There is a limit on the amount of benefits that family members receive on the earnings record of one worker. The limit varies between 150% and 188% of the workers PIA. If the total benefits owed to your spouse and children push your familys benefits above the limit, their benefits will be reduced proportionately to bring the total within the limit. Your benefits will not be affected. Any benefits payable to an ex-spouse arent included in the family maximum.

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How To Correct An Error On Your Social Security Statement

If you have evidence of your covered earnings in the year or years for which you think Social Security has made an error, call Social Security’s helpline at 800-772-1213, Monday through Friday, from 7 a.m. to 7 p.m. This is the line that takes all kinds of Social Security questions, and it is often swamped, so be patient. It is best to call early in the morning or late in the afternoon, late in the week, or late in the month. Have all your documents handy when you speak with a representative.

If you would rather speak with someone in person, call your local Social Security office and make an appointment to see someone there, or drop into the office during regular business hours. If you drop in, be prepared to wait, perhaps as long as an hour or two, before you get to see a representative. Bring with you two copies of your benefits statement and the evidence that supports your claim of higher income. That way, you can leave one copy with the Social Security worker. Write down the name of the person with whom you speak so that you can reach the same person when you follow up.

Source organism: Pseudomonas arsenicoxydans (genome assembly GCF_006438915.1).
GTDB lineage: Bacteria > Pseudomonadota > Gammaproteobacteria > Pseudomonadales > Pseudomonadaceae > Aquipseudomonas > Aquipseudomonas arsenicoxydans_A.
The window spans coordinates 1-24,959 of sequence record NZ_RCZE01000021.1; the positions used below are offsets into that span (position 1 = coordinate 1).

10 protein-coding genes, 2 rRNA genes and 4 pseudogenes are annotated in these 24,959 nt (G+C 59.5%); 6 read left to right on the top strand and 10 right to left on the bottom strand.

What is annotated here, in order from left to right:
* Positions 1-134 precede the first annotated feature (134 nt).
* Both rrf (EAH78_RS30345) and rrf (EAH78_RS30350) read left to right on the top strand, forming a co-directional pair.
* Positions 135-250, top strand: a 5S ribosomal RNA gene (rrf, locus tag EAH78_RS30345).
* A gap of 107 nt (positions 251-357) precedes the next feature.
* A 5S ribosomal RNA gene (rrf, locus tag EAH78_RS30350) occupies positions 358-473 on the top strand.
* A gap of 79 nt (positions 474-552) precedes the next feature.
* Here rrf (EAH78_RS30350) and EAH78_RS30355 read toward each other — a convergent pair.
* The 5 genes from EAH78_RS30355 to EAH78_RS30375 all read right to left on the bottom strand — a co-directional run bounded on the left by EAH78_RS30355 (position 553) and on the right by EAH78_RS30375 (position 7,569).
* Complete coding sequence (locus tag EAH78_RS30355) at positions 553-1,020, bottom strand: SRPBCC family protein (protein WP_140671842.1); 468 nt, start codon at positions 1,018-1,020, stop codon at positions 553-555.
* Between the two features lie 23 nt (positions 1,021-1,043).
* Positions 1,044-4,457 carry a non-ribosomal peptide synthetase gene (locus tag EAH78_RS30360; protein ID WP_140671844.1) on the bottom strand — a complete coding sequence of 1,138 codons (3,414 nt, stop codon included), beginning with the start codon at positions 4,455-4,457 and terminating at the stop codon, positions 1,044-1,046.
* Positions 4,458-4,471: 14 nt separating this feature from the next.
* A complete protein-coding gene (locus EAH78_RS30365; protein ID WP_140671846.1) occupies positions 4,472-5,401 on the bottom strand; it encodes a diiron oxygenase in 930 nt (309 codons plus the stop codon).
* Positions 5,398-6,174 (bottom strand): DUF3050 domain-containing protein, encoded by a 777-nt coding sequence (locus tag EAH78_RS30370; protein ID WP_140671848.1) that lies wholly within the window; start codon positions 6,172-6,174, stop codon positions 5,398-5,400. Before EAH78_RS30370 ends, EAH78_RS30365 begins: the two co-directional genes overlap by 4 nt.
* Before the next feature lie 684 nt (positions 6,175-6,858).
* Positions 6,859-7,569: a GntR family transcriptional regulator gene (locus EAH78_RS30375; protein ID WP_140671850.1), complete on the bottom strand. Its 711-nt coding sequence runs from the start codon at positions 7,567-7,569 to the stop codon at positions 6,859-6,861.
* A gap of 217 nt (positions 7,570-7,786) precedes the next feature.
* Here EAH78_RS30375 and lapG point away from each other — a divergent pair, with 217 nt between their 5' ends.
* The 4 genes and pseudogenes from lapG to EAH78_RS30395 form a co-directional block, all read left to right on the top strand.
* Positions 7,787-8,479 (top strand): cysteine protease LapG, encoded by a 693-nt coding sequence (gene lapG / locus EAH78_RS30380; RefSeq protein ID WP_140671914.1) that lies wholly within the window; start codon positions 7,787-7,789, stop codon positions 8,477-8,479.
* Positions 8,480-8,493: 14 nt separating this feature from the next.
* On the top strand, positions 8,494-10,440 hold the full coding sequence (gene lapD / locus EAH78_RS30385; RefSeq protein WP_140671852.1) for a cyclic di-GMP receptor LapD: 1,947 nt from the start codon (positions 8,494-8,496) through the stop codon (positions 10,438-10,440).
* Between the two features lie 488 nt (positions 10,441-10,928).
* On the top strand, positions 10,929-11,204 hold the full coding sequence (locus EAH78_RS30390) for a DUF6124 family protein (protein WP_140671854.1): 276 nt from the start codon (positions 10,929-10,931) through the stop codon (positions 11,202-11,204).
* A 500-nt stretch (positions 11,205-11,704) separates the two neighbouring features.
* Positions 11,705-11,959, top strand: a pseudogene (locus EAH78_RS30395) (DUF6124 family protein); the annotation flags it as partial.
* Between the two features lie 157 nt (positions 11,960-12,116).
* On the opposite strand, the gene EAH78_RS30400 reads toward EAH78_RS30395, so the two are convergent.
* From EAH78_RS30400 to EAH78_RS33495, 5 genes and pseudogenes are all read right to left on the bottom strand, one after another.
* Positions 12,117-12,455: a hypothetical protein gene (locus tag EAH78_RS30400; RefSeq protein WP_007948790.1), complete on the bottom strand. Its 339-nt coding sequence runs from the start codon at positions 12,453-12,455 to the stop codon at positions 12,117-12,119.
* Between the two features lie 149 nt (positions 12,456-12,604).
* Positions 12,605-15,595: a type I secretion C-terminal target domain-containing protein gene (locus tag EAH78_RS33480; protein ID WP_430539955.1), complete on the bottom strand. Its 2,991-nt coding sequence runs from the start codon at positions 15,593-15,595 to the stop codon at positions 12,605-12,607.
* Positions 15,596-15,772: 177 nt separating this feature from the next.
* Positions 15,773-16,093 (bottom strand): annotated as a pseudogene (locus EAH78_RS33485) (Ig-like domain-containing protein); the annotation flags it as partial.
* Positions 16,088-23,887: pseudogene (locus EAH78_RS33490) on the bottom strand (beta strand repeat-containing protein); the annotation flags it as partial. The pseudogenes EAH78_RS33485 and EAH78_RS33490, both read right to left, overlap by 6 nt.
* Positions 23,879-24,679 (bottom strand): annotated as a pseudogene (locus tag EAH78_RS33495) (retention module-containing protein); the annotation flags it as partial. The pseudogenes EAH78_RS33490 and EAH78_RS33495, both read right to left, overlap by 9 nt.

The process to correct errors is slow. It may take several months to have the changes made in your record. After Social Security confirms that it has corrected your record, request another benefits statement to make sure the correct information made it to your file.

How Do You Calculate Your Social Security Taxes

How To Calculate Social Security Benefits [3 Easy Steps]

“Social Security taxes” can refer to taxes paid into the Social Security system or taxes paid on Social Security benefits. The taxes that fund Social Security come from the payroll tax, which is 6.2% for employees or 12.4% for self-employed individuals.

When you’re receiving Social Security benefits, you’ll still have to pay income taxes, but you won’t owe taxes on all of your benefits. Those whose total annual income tops $34,000 will pay income tax on 85% of their Social Security benefits. Otherwise, they will pay income tax on 50% of their Social Security benefits.